• In first-class cricket
  • at Headingley
  • 1895-2018

For Yorkshire’s first home Championship game of 2019 Paul Dyson looks back at a previous home match against Hampshire. The photo is of Harry Hartington.

July 13, 14, 15 at Huddersfield: Hampshire 142 (DM Evans 64, GH Hirst 5-54, MW Booth 5-60) & 234 (CP Mead 120*, HE Hartington 5-81); Yorkshire 355 (BB Wilson 86, D Denton 81, MW Booth 58) & 22-0. Yorkshire won by ten wickets.

In 1908 Yorkshire had won the County Championship for the eighth time but had slipped to eighth place in the table in 1910. Hampshire, who would not win the title until 1961, finished above them in sixth place. However, Yorkshire had begun the 1911 season in brilliant form, winning 10 of their 15 games played thus far and losing only three. No less than eight of these victories had come in consecutive matches. Hampshire, meanwhile, had won four and lost four of their 11 games.

Fartown, Huddersfield is not one of Yorkshire’s most celebrated venues but it staged 72 first-class matches – all of them involving Yorkshire – in the period from 1873 to 1955 as well as nine John Player League matches between 1969 and 1982.

Hampshire won the toss and decided to bat; they began solidly enough with a stand of 25 but three wickets then fell while only one run was being added. Two of these wickets went to George Hirst, the third to Major Booth and other similar collapses to the same two bowlers saw the visitors slump to 77 for eight as they gave ‘a wretched display’ (Wisden). A rescue act came in the form of tailenders Dudley Evans and Jack Newman who shared a ninth-wicket partnership of 60, Evans – an amateur – comfortably top-scoring with 64. The visitors were then soon all out for 142, Hirst and Booth each taking five wickets. In reply, Yorkshire started with an opening stand of 66, this ending when Wilfred Rhodes was caught off the bowling of Evans for 35. This brought Benny Wilson and David Denton together and the pair took their side past Hampshire’s total. They shared a stand of 117 together before Wilson was caught for 86. Two more wickets fell before close of play, including Denton for 81 and Yorkshire ended the day on 237 for four and ‘Hampshire were practically a beaten side before the first day’s play’ (Ibid.) had come to its conclusion..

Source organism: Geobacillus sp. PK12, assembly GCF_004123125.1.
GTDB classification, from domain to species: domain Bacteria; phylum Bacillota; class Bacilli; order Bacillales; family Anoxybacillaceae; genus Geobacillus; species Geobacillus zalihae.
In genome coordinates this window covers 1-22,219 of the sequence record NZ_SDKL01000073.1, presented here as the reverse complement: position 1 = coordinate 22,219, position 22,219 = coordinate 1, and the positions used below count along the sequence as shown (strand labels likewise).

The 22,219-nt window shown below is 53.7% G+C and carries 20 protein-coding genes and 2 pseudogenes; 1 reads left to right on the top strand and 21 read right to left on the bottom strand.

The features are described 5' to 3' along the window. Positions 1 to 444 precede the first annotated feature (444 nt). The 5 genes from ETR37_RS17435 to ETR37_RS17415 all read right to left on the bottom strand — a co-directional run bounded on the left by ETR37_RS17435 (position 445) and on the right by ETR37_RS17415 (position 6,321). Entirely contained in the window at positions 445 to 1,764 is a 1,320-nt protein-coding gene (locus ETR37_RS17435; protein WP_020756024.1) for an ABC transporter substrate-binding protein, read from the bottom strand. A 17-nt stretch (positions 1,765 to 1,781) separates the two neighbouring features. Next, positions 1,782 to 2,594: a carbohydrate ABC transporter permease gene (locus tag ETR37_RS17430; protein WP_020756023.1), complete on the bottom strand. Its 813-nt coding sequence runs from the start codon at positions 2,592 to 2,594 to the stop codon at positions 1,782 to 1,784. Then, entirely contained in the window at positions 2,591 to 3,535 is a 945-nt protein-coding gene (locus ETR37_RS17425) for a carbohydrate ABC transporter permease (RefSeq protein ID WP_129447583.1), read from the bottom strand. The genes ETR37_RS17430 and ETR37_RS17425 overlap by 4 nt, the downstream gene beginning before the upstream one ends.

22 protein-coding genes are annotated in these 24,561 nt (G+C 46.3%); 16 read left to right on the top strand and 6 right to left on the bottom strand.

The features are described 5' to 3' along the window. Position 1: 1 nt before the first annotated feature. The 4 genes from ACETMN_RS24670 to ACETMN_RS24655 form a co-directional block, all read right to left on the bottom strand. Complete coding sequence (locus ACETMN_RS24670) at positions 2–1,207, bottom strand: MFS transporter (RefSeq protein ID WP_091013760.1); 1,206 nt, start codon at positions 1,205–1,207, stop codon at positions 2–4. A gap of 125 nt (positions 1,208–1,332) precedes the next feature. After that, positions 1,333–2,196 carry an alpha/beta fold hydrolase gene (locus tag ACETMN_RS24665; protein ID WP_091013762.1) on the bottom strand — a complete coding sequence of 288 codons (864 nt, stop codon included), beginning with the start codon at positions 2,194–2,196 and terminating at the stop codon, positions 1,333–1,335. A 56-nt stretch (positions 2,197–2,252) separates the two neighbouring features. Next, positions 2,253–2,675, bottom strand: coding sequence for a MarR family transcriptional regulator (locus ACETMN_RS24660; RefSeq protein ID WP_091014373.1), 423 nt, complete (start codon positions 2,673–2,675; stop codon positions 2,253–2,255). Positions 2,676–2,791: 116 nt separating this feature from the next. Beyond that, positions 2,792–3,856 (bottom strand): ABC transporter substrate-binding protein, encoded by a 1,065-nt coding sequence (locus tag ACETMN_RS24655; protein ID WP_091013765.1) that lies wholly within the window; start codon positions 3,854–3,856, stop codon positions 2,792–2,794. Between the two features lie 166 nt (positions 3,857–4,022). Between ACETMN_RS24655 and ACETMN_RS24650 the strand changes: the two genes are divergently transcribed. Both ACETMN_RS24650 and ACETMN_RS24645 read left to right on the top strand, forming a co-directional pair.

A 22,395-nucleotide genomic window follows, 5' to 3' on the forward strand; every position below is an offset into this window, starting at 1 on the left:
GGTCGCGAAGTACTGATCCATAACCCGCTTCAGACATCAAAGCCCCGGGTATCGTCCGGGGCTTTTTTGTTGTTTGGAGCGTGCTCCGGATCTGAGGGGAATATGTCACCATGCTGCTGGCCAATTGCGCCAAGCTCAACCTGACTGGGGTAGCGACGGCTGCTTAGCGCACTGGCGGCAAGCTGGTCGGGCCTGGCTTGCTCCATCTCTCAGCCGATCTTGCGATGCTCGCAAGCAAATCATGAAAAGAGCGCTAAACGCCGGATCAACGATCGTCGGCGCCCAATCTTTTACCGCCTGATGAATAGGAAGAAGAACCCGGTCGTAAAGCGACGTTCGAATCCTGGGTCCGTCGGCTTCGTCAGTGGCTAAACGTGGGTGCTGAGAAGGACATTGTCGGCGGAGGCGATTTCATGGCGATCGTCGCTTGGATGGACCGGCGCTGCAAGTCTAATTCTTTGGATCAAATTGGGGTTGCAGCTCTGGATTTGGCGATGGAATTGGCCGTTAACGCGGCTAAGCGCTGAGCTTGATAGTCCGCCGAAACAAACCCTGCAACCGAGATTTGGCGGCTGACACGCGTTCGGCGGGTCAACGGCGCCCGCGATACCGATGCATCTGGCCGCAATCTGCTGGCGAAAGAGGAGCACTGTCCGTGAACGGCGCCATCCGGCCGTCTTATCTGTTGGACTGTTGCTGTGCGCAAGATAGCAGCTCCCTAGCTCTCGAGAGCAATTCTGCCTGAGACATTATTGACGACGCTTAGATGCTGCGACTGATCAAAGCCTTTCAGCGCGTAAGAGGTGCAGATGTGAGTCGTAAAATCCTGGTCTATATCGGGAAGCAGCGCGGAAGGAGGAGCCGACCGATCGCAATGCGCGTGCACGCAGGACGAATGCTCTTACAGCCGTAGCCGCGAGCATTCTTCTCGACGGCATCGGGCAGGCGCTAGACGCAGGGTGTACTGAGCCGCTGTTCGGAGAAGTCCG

Day two was not all such plain sailing for Yorkshire as it had been on the first day; Alec Kennedy soon added another wicket to the two he had taken on the previous evening but the bowling heroes from the first day added 46 together then Booth, with 58, shepherded the tail so that the lead passed the 200-mark to raise the possibility of their fourth innings-victory of the campaign. Newman took wickets in the lower middle-order and finished with the best figures of three for 32. Yorkshire then ate into the Hampshire line-up gradually and the score showed 80 for four – three of these to the fast-medium of Harry Hartington – when George Brown joined the prolific Phil Mead who had been demoted in the batting order. Together they added 55 precious runs but yet another collapse saw four wickets fall for nine runs to take the score to 144 for eight. Mead, however, was standing firm; Newman joined him for a while but when last man Hamilton Smith came to the crease his side were still 38 in arrears. Run by run Mead and Smith knocked off those arrears and the passage of play also included Mead reaching a well-merited century – his third of the week! Frustratingly for Yorkshire the pair were still batting by close of play, the lead having reached 19, and the county’s ‘reputation…was somehwat redeemed’ (Ibid.) with the scoreboard showing 232 for nine.

The final day brought very little hold-up forYorkshire. Two more runs were added before the tenth wicket fell and Mead remained 120 not out. Hartington took the final wicket to give him five for 81. It was the only five-for of his ten-match career. Yorkshire needed just 22 to win which they accomplished without losing a wicket. Wicket-keeper Arthur Dolphin, who was not out 20 in the first innings, scored 21 of them to bring Yorkshire a very convincing victory.

The White Rose county had 12 games remaining in which to reinforce their quest to be title-holders again but victory was achieved in only three of these matches. Although a final position of seventh was one place higher than in 1910 their performance over those crucial final games was disappointing. Hampshire continued their poor campaign and finished in 11th position – a drop of five places.

Man of the Match

With Booth, Denton, Hirst and Wilson having previously been profiled in this series attention turns to Harry Hartington. Born in Dewsbury in 1881, his first clubs were Dewsbury (1902-05) and Chickenley (1906-07) but he joined Featherstone in 1908 and had a long association with it, eventually becoming president in 1929.

An image of Lauren Winfield-Hill and Adil Rashid, with the Yorkshire logo and Northern Diamonds logo in the middle

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